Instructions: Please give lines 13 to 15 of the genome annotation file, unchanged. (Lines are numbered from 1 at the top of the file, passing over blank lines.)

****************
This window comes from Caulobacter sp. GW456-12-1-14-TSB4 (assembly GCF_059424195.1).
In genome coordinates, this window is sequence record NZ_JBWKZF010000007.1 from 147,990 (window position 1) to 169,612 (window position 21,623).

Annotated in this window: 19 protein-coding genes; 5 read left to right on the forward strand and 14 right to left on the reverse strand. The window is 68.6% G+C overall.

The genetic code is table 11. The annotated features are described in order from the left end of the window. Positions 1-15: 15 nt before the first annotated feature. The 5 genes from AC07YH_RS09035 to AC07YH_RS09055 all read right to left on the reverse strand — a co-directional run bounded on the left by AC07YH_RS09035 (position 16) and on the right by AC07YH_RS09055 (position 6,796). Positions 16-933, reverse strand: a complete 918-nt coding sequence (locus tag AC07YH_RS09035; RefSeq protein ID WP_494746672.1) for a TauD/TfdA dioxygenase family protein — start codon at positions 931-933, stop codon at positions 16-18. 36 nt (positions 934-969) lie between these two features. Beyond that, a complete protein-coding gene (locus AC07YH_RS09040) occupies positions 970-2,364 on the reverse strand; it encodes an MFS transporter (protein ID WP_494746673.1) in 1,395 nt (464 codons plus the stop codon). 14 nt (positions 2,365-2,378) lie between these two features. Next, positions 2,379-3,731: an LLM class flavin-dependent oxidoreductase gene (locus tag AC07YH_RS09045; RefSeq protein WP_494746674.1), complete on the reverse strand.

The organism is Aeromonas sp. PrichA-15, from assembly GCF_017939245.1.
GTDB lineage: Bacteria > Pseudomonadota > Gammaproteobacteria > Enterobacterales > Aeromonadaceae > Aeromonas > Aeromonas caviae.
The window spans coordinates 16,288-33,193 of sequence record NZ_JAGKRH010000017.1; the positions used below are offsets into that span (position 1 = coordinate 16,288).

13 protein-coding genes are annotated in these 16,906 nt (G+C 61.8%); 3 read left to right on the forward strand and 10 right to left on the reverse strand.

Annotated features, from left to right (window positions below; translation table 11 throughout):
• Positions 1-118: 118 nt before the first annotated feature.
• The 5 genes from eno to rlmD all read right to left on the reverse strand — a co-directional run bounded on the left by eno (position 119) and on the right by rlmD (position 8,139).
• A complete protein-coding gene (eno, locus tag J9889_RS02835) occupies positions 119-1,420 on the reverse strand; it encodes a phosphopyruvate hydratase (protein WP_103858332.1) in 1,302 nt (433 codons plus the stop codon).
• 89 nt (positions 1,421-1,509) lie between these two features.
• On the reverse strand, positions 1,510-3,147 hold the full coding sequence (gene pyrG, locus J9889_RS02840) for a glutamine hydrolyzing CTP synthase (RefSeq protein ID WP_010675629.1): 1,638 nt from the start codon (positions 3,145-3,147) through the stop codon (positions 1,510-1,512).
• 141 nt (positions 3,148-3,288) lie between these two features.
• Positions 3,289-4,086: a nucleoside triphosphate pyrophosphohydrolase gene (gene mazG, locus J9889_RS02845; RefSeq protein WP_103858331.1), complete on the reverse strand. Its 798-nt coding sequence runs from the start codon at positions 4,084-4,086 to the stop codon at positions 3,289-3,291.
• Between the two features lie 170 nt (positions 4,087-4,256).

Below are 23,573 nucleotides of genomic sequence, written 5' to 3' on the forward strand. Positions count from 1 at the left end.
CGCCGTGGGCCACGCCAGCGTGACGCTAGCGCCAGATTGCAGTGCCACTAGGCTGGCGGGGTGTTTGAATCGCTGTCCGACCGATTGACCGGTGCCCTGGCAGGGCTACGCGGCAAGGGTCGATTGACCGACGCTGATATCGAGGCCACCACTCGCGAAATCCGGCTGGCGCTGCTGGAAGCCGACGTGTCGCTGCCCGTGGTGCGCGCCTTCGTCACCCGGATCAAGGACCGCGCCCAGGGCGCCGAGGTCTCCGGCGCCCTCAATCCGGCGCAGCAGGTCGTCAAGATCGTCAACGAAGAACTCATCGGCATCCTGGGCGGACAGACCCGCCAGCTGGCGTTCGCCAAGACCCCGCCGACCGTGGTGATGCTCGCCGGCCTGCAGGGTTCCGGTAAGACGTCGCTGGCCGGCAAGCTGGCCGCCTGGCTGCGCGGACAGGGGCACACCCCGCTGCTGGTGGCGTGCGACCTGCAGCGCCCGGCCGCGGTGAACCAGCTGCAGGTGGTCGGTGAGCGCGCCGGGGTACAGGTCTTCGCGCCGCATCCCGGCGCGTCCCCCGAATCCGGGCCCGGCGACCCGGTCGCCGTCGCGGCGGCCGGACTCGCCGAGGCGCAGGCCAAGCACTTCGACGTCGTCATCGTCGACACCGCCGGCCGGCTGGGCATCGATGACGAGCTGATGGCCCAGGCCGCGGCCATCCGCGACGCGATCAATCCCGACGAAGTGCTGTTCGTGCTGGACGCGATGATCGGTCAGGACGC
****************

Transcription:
• 89 nt (positions 1,421-1,509) lie between these two features.
• On the reverse strand, positions 1,510-3,147 hold the full coding sequence (gene pyrG, locus J9889_RS02840) for a glutamine hydrolyzing CTP synthase (RefSeq protein ID WP_010675629.1): 1,638 nt from the start codon (positions 3,145-3,147) through the stop codon (positions 1,510-1,512).
• 141 nt (positions 3,148-3,288) lie between these two features.